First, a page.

Whoever takes any letter, postal card, or package out of any post office or any authorized depository for mail matter, or from any letter or mail carrier, or which has been in any post office or authorized depository, or in the custody of any letter or mail carrier, before it has been delivered to the person to whom it was directed, with design to obstruct the correspondence, or to pry into the business or secrets of another, or opens, secretes, embezzles, or destroys the same, shall be fined under this title or imprisoned not more than five years, or both.

Notice that it includes taking, opening, and destroying, all equally. If it was a felony to open your wife's mail, it would be an equal felony to remove it from the mailbox and bring it inside. It's not a felony. Mostly because this only applies while the mail is in the possession of the post office. Contrary to a related urban legend, your mailbox is not considered property of the post office. Once the letter is placed there, it is considered delievered. Taking mail from somebody else's mailbox is considered "theft" which is not a federal crime. Some states make mail theft worse than regular theft, but it's stealing regardless.

Because the law is "delievered to the person to whom it was directed" it is may still be considered "obstruction of correspondence" if you open or destroy somebody else's mail, if it was delievered to you accidentially. However, the key is still that your intent was to prevent them from getting the mail, or to pry into their secrets. If you get a letter, open it, and realize "hey, who is this from?" you are not a felon. You still need to get it back to the post office so they can deliver it properly (if they put it in the wrong box) or return it to the sender (if the person has moved without a forwarding address), otherwise you are obstructing the deliever (this is the "secreting" part of the law). But again, the law requires intent. It's not a crime if you just forget to do it.

Comment: Re:The relevant part (Score 1) 560 560

It's not irrelevant. It's extremely important because of the Act of Production Doctrine.

Under the Act of Production Doctrine, the act of an individual in producing documents or materials (e.g., in response to a subpoena) may have a "testimonial aspect" for purposes of the individual's right to assert the Fifth Amendment privilege against self-incrimination to the extent that the individual's act of production provides information not already in the hands of law enforcement personnel about the (1) existence; (2) custody; or (3) authenticity, of the documents or materials produced.

For example, let's ignore computers: You are wanted for wire fraud. The police search your home with a warrant for accounting documents. They find a small fire safe in the back of your attic. They ask for your combo and like a smart criminal you say "lawyer" and nothing else. So they will see if their safe crackers can open it without risking damage to the contents. Lets say it's a sort of safe where you need to blow it open, and this may destroy the documents it might contain. So they need that combo. They go to a judge and want a subpoena for the combonation. Or rather, they subpoena the contents of the safe. You don't have to tell them the combo, but you do have to open the safe for them if you want to keep the combo secret. At least, that's what they get if the judge sides with them. So the question is, where does this fall WRT the Act of Production Doctrine. The safe was in the corner of your attic. It could have been there when you moved in. It could be your roommates. You could be aware of its existence, or not. You could have put its contents inside of it, or not. At this point, the police do not know any of these answers. So by the Act of Production Doctrine, opening the safe would be testifying as to all of these things. Therefore, the Fifth would protect you from this demand. However, if they dust it for prints and find that your prints are all over the tumbler, then you're on shakier ground. The judge may rule that this shows that your control of the safe is now a "forgone conclusion" and issue the subpoena. Of course, you could say "Well yeah, it was here when I moved in, I tried a few obvious combos, they didn't work, I gave up". That will be up to the judge to decide. Contrary to /. belief, judges are not robots, and are allowed to make this kind of judgement. If you say "I bought that years ago, I don't even remember the combonation anymore" then it is up to the judge, again, to decide if you're lying. If he thinks you're lying, he can lock you up for contempt to "jog your memory". IIRC there is no limit to how long this can go on. It's a shitty thing to happen if you legitimately don't remember your safe combo. But it's nothing anywhere CLOSE to new.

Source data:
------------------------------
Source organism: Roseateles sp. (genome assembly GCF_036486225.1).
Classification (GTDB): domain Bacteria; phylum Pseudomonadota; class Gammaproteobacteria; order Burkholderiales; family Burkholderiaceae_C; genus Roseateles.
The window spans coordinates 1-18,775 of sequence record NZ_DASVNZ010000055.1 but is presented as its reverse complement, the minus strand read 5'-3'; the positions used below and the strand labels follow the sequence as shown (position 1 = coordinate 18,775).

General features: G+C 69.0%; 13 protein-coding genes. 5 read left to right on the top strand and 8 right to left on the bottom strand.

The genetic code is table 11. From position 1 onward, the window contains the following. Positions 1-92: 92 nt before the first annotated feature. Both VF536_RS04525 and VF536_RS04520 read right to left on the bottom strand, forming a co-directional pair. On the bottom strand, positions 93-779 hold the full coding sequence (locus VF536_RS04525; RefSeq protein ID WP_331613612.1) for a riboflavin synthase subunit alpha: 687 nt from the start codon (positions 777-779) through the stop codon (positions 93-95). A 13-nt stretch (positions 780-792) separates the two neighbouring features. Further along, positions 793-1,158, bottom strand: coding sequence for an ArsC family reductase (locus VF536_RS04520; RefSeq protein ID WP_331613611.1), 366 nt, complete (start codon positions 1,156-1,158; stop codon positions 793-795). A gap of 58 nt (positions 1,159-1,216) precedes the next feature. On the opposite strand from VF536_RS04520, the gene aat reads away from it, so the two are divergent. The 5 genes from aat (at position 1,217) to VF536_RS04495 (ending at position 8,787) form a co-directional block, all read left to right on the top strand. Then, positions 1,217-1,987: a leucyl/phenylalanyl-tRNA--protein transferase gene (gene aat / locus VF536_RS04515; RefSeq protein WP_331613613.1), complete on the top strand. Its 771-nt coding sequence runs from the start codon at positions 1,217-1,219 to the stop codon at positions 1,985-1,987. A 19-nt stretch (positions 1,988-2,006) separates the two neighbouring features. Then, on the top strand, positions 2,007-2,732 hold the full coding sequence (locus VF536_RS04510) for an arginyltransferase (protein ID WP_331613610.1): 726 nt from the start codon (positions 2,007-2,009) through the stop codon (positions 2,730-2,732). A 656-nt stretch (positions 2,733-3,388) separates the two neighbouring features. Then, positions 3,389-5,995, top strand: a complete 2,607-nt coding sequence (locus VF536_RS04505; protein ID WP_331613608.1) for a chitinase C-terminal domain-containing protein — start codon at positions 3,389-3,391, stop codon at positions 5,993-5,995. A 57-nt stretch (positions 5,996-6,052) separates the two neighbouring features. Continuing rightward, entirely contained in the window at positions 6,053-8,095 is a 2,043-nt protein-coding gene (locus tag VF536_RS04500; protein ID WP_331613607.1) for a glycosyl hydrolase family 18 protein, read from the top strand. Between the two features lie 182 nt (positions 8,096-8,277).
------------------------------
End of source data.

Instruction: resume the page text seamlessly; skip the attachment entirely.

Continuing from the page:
On the other hand, if instead of saying "lawyer" you said "hahaha, stupid coppers, only I know the combonation, and if you try to crack the safe you will destroy all of the evidence of my many crimes! The Firth will protect me and I'll walk!" then a judge will almost certainly accept your volunteered testimony on the matter and rule that it is a "foregone conclusion" that you know the safe combo (and that you know it contains the documents the police are looking for). So, don't say that.

In this case, the defendant did the second thing, though without all of the "I did it" bits. He admitted the laptop was his, he admitted it contained encrypted emails discussing the allegedly fradulent things the company was doing, and he admitted that he still knows the password. So the legal question was not "can we compel somebody to reveal a key" because that's already legally decided. The question is "is a password a key? or is it just a word?" The judge ruled that a password was a key, and since the defendant was no longer protected by the Act of Production Doctrine due to his own previous testimony, he can be compelled to use that key. This will only apply to you if the Act of Production Doctrine does not protect you.

I'm still waiting for the advent of the computer science groupie.